When it came to ambulance performance in November, only 53% of responses to immediately life-threatening calls arrived within eight minutes. The target of 65% of red-calls reaching their patient within eight minutes has not been reached in 16 months.
The slowest ambulances were in the Powys health board area with only 41.8% arriving within the eight-minute target, but three other health boards posted a figure under 50%.
Three-in-four (74.2%) amber call patients – which include strokes – took over 30 minutes to be reached. This was most acute in Swansea Bay with only 16.8% of calls arriving within half an hour.
Welsh Conservative and Shadow Health Minister Russell George MS said: “Moving forward, we need to relieve pressures on A&E in three steps: encouraging use of other services like minor injury units and community pharmacists, rolling out regional surgical hubs to deal with the treatment backlog, and making it far easier to access GP services.”
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Just like the NHS of England, Scotland and N Ireland, ours has struggled, after over a decade of Tory cuts and austerity, and willful neglect from Westminster. All figures for the last decade show less and less spending by Westminster year on year in real terms, at least our Gov has resisted the creeping privatisation that is taking place in England. An independent Wales, would allow us, just like Westminster can right now, to borrow money to invest, not only in the current system, but also in preventative measures. These are the talks we should be having, how can we… Read more »
Its worse because of your parties under funding you moron
Nothing to do with the virus the English government allowed on our doorstep through their lack of action on the borders eh?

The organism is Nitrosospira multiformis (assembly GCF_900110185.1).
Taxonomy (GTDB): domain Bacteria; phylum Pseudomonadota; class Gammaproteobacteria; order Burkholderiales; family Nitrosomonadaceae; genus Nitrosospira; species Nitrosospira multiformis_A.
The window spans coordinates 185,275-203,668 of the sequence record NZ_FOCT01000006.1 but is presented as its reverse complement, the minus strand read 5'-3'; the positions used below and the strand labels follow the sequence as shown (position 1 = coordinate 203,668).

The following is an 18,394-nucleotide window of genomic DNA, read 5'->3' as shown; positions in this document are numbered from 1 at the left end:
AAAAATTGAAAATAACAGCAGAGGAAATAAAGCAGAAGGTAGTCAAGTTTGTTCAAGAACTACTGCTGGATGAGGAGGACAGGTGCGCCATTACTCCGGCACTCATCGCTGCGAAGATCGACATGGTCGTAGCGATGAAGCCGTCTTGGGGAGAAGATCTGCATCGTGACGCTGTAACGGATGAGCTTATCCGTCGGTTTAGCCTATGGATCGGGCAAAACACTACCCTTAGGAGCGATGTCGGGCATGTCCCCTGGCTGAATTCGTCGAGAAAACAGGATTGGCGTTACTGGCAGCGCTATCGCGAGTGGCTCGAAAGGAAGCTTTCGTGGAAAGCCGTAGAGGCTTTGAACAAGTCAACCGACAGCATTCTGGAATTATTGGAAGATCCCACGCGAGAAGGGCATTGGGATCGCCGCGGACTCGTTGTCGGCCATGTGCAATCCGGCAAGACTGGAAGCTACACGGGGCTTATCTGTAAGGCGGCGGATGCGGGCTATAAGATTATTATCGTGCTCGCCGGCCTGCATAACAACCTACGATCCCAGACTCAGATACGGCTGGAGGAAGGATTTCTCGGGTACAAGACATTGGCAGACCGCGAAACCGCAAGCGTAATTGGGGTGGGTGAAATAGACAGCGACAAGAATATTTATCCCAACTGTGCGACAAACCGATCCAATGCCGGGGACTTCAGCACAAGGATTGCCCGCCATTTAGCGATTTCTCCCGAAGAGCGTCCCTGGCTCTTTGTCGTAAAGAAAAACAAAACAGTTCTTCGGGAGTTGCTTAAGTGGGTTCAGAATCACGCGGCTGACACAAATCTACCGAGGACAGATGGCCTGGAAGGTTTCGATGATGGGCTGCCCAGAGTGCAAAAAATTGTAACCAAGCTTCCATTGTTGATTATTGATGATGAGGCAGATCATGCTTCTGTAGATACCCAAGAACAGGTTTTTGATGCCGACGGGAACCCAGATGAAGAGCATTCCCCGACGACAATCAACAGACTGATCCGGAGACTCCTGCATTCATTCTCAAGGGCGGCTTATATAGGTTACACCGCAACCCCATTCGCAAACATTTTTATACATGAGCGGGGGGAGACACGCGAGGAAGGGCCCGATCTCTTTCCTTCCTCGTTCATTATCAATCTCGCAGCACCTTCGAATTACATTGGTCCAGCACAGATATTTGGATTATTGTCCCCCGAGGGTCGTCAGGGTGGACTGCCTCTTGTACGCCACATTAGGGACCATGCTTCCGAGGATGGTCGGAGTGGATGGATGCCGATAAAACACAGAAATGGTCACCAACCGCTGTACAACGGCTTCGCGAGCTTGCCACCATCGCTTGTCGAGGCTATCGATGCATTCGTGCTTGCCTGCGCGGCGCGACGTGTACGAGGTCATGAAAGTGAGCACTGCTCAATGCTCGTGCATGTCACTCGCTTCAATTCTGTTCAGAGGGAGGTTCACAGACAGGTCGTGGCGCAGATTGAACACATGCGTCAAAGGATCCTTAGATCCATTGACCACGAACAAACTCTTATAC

Yes we need a conversation with Tories excluded.
Russell is quite right and the conversation needs to be positive , inclusive and honest over why we need one ☝️.
I can well remember much of the causes well – and he needs to honest on who it was who kicked elected and accountable folk off the local health boards prior to populating them with the wealthy landed minor Tory Squires & party faithful – as happened in many areas of Wales..
At least we were appointed rather than anointed!
Ah, a call for a national conversation when it may suit them. We need much more than a conversation about NHS, we need a serious conversation about the entire future of Wales and the Welsh. Unfortunately that is a dialogue that is beyond their wit.
He’s going to really flip his lid when he hears about this place called England and just how well they too are coping…
Just as an aside, do these Tories ever say anything positive about Wales? Am being (perhaps a first, granted) serious here…
OMG! these tories, don’t they just make you want to give them a slap!
tories definitely on the back foot – panicking a bit I’d say.
Kick all English party’s out of wales 🏴 it’s time for a new wales 🏴
The biggest problem with the NHS is just to Manny chef’s and not enough indians and they’re spend a lot of time protecting and building they’re little empire